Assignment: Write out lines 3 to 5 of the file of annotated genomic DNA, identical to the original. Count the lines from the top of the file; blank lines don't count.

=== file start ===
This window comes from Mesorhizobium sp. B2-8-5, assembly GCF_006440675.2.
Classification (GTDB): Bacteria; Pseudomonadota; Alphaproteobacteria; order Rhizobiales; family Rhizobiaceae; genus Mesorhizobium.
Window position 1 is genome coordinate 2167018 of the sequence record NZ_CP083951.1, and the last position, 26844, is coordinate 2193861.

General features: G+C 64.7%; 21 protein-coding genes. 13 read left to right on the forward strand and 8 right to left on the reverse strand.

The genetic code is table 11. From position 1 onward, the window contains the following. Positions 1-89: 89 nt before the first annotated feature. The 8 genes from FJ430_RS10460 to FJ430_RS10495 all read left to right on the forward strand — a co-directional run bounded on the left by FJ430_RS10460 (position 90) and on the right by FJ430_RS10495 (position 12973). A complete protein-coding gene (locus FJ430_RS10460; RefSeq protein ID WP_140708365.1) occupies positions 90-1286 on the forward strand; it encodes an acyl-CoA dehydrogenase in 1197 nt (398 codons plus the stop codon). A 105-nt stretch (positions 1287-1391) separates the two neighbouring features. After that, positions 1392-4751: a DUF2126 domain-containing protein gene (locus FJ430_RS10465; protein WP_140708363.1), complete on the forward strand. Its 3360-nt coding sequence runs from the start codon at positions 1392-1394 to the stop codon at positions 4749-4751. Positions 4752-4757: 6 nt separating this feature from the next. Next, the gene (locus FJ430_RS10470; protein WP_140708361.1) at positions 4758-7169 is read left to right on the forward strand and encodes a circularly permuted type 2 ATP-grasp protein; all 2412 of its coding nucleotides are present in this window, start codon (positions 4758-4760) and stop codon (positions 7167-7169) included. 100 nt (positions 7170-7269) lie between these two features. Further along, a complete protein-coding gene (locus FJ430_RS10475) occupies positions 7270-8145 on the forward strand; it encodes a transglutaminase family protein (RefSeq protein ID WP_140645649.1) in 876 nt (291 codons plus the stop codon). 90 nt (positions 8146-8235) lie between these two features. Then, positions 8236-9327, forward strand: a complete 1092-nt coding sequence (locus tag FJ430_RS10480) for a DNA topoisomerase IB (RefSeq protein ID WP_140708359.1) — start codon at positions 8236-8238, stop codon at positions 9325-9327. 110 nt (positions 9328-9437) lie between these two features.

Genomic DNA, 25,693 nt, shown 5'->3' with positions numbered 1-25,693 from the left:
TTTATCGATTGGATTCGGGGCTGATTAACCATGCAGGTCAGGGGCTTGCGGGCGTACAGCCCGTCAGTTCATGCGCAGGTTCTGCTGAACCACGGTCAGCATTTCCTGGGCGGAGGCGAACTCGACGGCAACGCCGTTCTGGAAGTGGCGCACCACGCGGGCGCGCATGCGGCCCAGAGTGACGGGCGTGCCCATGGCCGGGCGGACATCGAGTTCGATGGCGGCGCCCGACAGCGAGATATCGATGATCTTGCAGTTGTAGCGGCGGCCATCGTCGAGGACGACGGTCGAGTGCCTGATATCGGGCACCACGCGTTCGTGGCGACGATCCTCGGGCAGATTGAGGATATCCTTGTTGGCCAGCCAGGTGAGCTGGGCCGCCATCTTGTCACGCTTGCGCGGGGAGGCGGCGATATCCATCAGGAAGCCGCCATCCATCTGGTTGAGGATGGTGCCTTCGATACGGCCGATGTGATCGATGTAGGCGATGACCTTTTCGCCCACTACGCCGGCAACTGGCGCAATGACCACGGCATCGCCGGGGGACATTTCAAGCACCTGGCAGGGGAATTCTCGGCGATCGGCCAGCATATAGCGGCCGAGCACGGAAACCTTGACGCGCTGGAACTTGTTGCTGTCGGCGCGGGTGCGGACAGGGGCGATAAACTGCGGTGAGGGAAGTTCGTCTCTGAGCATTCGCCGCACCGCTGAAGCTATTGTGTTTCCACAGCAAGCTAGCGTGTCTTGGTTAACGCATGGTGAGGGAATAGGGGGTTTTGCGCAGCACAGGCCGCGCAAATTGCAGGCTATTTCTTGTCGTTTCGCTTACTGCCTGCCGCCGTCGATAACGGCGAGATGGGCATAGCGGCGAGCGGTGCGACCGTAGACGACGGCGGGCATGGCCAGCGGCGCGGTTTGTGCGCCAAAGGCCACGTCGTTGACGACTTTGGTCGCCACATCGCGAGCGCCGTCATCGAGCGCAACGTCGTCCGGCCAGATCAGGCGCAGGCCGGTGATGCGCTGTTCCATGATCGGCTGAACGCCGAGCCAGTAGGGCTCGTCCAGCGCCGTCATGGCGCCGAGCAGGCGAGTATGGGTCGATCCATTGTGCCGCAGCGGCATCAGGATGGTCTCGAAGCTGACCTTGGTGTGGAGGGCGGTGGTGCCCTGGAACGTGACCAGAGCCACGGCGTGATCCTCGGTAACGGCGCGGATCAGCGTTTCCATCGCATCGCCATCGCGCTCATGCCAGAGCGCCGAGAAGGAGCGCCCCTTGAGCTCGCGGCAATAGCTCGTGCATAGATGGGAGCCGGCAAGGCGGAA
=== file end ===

Window position 1 is genome coordinate 2167018 of the sequence record NZ_CP083951.1, and the last position, 26844, is coordinate 2193861.

General features: G+C 64.7%; 21 protein-coding genes. 13 read left to right on the forward strand and 8 right to left on the reverse strand.

The genetic code is table 11. From position 1 onward, the window contains the following. Positions 1-89: 89 nt before the first annotated feature. The 8 genes from FJ430_RS10460 to FJ430_RS10495 all read left to right on the forward strand — a co-directional run bounded on the left by FJ430_RS10460 (position 90) and on the right by FJ430_RS10495 (position 12973). A complete protein-coding gene (locus FJ430_RS10460; RefSeq protein ID WP_140708365.1) occupies positions 90-1286 on the forward strand; it encodes an acyl-CoA dehydrogenase in 1197 nt (398 codons plus the stop codon). A 105-nt stretch (positions 1287-1391) separates the two neighbouring features. After that, positions 1392-4751: a DUF2126 domain-containing protein gene (locus FJ430_RS10465; protein WP_140708363.1), complete on the forward strand. Its 3360-nt coding sequence runs from the start codon at positions 1392-1394 to the stop codon at positions 4749-4751. Positions 4752-4757: 6 nt separating this feature from the next. Next, the gene (locus FJ430_RS10470; protein WP_140708361.1) at positions 4758-7169 is read left to right on the forward strand and encodes a circularly permuted type 2 ATP-grasp protein; all 2412 of its coding nucleotides are present in this window, start codon (positions 4758-4760) and stop codon (positions 7167-7169) included. 100 nt (positions 7170-7269) lie between these two features. Further along, a complete protein-coding gene (locus FJ430_RS10475) occupies positions 7270-8145 on the forward strand; it encodes a transglutaminase family protein (RefSeq protein ID WP_140645649.1) in 876 nt (291 codons plus the stop codon). 90 nt (positions 8146-8235) lie between these two features. Then, positions 8236-9327, forward strand: a complete 1092-nt coding sequence (locus tag FJ430_RS10480) for a DNA topoisomerase IB (RefSeq protein ID WP_140708359.1) — start codon at positions 8236-8238, stop codon at positions 9325-9327. 110 nt (positions 9328-9437) lie between these two features.